People crowded supermarkets and banks, increasing the risk of transmission. The number of infections now threatens to overwhelm Peru’s decentralized health system.

Nowhere in the country is this more evident than in La Victoria, a district of Lima, the capital, with the highest incidence of covid-19 cases in the entire nation. This Tuesday, a viral video on social media showed Mayor George Forsyth desperately asking people, on a street to burst, to go home.

One of Peru’s biggest problems is the informal economy, Forsyth said. The Gamarra market in La Victoria, for example, is the largest textile center in Latin America and most of the workers there work daily. It is estimated that around 70% of people in Peru work in the informal sector. “This is not the time to go to our beautiful but battered district because it is the most infected in all of Peru. This poses great risks and that is why I asked people not to come, “said Mayor Forsyth.

Inequality is a factor… but not the only one

Economic inequity is likely to extend the reach of the coronavirus, and that is a special concern in many Latin American countries. According to a recent report from the Center for Strategic and International Studies, Latin America has 8 of the 20 countries with the highest economic inequality in the world.

Poor Latin Americans are less likely to access resources such as sanitation, running water and vaccination, wrote Linnea Sandin, associate director and associate member, of the CSIS Americas Program and author of the report. “They are also more likely to live in overcrowded neighborhoods or lack running water, which means that isolation, frequent hand washing and disinfection are extremely difficult,” he said.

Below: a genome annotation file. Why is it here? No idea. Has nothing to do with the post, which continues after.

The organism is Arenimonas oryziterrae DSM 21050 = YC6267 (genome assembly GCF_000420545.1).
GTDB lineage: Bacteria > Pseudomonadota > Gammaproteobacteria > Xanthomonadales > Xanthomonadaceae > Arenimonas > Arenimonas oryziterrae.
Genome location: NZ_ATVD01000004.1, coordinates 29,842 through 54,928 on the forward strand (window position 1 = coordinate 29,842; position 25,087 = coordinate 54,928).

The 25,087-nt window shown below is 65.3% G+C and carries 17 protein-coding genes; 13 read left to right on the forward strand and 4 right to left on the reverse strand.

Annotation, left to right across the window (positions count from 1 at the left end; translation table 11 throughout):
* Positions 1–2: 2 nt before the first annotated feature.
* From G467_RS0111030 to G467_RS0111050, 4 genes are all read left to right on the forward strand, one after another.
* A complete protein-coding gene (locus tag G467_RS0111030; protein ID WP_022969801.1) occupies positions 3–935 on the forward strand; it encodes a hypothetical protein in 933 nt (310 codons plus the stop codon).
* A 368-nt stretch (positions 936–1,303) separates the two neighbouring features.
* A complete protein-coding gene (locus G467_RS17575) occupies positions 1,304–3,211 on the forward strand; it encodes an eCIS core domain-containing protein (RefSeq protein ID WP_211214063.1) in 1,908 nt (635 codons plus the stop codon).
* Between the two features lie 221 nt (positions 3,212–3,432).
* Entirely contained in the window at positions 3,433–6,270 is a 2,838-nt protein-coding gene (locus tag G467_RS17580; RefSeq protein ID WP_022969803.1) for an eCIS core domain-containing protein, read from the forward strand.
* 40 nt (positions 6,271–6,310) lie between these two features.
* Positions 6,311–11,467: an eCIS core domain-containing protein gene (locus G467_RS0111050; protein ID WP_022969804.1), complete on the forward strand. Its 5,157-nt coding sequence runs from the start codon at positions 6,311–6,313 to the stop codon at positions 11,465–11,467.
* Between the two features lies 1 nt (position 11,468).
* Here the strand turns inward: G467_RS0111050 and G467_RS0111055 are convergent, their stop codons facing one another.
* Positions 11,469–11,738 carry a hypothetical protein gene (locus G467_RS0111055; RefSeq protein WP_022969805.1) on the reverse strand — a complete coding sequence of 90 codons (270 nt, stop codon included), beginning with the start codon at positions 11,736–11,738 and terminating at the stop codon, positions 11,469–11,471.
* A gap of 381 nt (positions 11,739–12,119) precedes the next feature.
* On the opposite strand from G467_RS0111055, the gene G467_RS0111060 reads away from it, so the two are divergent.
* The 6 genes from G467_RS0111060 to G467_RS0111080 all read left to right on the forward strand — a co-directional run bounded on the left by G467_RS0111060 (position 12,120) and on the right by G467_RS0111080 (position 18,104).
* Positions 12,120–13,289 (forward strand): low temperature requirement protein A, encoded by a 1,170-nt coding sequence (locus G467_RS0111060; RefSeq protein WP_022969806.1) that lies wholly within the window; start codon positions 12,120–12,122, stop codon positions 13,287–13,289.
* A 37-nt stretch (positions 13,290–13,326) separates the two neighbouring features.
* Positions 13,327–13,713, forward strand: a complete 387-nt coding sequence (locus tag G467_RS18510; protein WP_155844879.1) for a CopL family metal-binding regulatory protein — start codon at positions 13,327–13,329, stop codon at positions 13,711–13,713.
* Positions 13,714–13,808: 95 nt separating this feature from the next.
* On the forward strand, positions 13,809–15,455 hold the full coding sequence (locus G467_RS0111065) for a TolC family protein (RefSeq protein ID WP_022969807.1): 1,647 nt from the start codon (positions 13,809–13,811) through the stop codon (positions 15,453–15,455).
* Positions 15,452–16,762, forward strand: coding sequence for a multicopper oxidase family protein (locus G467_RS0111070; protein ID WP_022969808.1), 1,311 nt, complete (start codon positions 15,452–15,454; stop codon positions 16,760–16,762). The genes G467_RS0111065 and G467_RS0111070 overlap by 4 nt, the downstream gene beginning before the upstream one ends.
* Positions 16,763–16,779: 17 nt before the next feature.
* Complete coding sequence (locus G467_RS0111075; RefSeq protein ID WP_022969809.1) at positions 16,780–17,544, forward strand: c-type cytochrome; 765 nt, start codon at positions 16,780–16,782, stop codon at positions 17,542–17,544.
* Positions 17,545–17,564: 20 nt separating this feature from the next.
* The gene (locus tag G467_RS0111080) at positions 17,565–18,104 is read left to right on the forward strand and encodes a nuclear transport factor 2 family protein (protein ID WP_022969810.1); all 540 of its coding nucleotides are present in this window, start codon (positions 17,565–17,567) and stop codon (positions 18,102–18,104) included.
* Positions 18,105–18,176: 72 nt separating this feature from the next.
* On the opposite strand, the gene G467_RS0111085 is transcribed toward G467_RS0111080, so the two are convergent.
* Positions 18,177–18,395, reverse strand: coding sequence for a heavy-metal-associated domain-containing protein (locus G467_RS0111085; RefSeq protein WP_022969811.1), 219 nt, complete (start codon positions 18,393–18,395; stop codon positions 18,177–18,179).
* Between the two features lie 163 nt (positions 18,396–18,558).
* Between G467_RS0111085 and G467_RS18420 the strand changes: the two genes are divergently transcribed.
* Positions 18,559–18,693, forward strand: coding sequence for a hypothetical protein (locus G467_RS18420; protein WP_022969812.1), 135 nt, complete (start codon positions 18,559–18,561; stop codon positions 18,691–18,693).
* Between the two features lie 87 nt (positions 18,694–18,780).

However, even the poorest people can be protected with decisive government action and a strong and unified public health system. Costa Rica, for example, appears in the Gini index as the 16th most unequal country in the world. However, at 0.20 deaths per 100,000 people, the Central American nation of five million has one of the lowest covid-19 death rates in Latin America.

María Dolores Pérez, representative of the Pan American Health Organization in Costa Rica, told CNN that the country’s government health system, which covers almost 95% of the population, allowed the health authorities to launch an effort coordinated against the spread of the virus.

“The strength of the Costa Rican health system and its universal coverage in the country, as well as the quality of its epidemiological surveillance system have been crucial factors. Another key factor has been the commitment of Costa Ricans to fight the virus because they trust and believe in their health system. That is why they have adhered to government guidelines, “said Pérez.

Costa Rica resumes activities under warning of rebound 2:53

Following the guidelines recently allowed Costa Rica to ease its economy again. The Ministry of Health approved a gradual reopening of hotels, cinemas and beaches. Some establishments may remain open until 10 p.m. Monday to Friday.

And even informal workers have been able to return to their activities, although not without precautions. Walter Steller, who sells lottery tickets in downtown San José, the capital of Costa Rica, returned to work for the first time since the start of the pandemic. Like most people in the center, he wears a mask.

“If people ignore the warnings, the problem will be serious again,” Steller told CNN. “Some people think this is over, but they have to realize that this is not over.”